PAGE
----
I mostly work on macOS and Linux and I have almost no development experience on Windows. I recently wanted to update the epics-base feedstock on conda-forge. The goal was to have it working on the 3 platforms. A good opportunity to try building on Windows.
As explained in conda-forge documentation, it's possible to test Windows builds even if you don't work on Windows.
Create a Windows Virtual Machine
The first step is to download a Virtual Machine from https://developer.microsoft.com/en-us/microsoft-edge/tools/vms/.
I'll use VirtualBox as I work on macOS and already have it installed.
Unzip the archive
Move the MSEdge - Win10 directory under ~/VirtualBox VMs/
Open MSEdge - Win10.ovf to import it in VirtualBox
Start the new VM
As mentioned on the download page, the password is "Passw0rd!".
Developer tools installation
Now that we have a Windows VM, we need a few developers tools to build conda packages.
We'll first need an editor. I've been a Vim user for many years, but have to say I started to use VScode more lately, with VSCodeVim of course :-). Microsoft is really doing a nice job. There are many great extensions. I can only recommend it.
Download VScode from https://code.visualstudio.com/.
Obviously, an editor is very personal. Pick the one you prefer!
Microsoft’s Visual C++
To compile native code (C, C++, etc.) on Windows, we need Microsoft’s Visual C++. As explained in this Python wiki, each Python version uses a specific compiler version.
Since CPython 3.5, Visual C++ 14.X is required. This compiler has been part of Visual Studio since Visual Studio 2015.
As of May 2020, the current version of Visual Studio that you can download from https://visualstudio.microsoft.com/downloads/ is Visual Studio 2019, which comes with Visual C++ 14.2.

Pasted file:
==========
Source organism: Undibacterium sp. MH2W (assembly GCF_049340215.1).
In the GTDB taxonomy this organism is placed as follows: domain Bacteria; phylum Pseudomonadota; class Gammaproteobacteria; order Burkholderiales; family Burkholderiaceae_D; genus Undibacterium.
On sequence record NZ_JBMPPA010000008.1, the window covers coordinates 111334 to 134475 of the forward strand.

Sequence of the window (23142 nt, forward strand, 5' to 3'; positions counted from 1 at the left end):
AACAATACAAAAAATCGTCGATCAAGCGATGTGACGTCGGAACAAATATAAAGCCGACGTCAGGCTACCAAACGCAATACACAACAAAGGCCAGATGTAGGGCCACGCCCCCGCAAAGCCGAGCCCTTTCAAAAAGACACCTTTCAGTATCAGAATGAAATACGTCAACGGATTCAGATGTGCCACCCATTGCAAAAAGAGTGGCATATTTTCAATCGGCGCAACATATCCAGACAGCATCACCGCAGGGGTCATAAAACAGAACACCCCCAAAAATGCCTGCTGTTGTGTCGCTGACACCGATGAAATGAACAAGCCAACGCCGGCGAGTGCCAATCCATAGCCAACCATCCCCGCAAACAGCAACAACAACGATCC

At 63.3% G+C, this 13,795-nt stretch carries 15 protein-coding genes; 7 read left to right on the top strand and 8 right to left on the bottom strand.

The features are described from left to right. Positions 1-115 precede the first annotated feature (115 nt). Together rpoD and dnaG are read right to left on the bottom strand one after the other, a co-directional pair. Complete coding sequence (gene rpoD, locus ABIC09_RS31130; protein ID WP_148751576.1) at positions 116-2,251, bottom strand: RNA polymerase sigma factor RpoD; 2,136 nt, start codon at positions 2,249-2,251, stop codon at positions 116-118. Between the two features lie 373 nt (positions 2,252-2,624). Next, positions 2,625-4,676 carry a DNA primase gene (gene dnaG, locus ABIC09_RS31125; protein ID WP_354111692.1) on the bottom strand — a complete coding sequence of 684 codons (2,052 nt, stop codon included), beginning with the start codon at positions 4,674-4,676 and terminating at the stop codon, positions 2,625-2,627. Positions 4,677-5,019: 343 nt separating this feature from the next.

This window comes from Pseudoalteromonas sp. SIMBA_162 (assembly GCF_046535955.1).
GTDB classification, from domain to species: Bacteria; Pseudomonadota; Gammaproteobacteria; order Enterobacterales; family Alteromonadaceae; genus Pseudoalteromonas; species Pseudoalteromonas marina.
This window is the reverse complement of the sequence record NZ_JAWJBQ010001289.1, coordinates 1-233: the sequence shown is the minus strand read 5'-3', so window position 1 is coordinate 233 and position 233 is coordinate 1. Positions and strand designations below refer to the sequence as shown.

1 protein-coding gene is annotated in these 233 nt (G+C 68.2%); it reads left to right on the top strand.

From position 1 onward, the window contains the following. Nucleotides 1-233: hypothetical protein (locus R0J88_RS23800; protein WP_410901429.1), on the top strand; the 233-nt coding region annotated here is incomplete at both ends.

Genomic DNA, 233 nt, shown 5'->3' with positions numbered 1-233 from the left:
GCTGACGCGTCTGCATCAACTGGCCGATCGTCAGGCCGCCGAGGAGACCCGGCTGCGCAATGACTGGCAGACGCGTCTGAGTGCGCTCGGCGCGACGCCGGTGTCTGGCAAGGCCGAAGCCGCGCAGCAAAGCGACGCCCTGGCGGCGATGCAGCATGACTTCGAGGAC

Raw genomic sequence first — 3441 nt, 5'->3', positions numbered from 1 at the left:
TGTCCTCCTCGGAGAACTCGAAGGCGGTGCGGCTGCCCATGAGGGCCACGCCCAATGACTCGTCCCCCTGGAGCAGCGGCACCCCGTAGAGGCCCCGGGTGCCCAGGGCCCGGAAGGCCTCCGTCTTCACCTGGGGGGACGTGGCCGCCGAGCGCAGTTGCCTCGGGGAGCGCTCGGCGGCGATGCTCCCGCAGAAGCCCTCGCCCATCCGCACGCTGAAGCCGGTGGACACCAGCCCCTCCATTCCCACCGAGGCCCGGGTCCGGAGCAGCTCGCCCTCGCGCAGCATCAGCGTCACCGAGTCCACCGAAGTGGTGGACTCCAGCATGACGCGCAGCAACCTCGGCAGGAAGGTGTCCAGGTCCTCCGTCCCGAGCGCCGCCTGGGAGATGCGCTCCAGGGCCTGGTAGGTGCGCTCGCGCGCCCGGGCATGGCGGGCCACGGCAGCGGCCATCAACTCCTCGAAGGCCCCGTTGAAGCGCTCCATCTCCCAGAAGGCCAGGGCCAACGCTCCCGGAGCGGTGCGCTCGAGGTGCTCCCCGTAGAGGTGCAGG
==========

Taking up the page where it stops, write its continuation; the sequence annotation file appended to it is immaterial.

We could use that version, but conda-forge currently uses Visual Studio 2017. The transition from vs2015 to vs2017 was done in April 2020. Downloading an older release requires a Microsoft account.
Once logged in, go to https://visualstudio.microsoft.com/vs/older-downloads/ and download the Build Tools for Visual Studio 2017. You don't need to download the full Visual Studio edition.
During installation, only select the build tools.
The installation process will take some time. Be patient.
Now that we have an editor, Git and Windows C++ compilers, the last tool missing is conda. Download and install Miniconda3 from https://docs.conda.io/en/latest/miniconda.html#windows-installers.
To use conda, start the Anaconda Prompt from the Start menu.
Just a few more steps to configure conda.
Add conda-forge channel:
conda config --add channels conda-forge
conda install -y conda-build
Download the conda_build_config.yaml file from conda-forge-pinning-feedstock under the home directory:
curl -LO https://raw.githubusercontent.com/conda-forge/conda-forge-pinning-feedstock/master/recipe/conda_build_config.yaml
Note that this file contains several versions for Python: 3.6 and 3.7 at the time of writing. This means that when building conda packages with Python, you'll always build 2 packages (except for noarch). You can keep it as is if you want to test every versions. In most cases, testing one version of Python is enough. Especially during development. You can tune that file to your needs. I'll comment out Python 3.6.
python: # - 3.6.* *_cpython - 3.7.* *_cpython
That's it! We now have all the tools required to build conda packages locally on Windows.
To check that everything is setup properly, let's try to build an existing conda recipe that requires a compiler. Start an Anaconda Prompt and run:
mkdir conda-forge cd conda-forge git clone https://github.com/conda-forge/cython-feedstock.git cd cython-feedstock conda build recipe
The build should succeed and create the cython-0.29.17-py37h1834ac0_0.tar.bz2 package.
We now have a VM with all the tools required to build and test locally conda packages on Windows.
In a coming post, I'll detail how I built epics-base on Linux, macOS and Windows.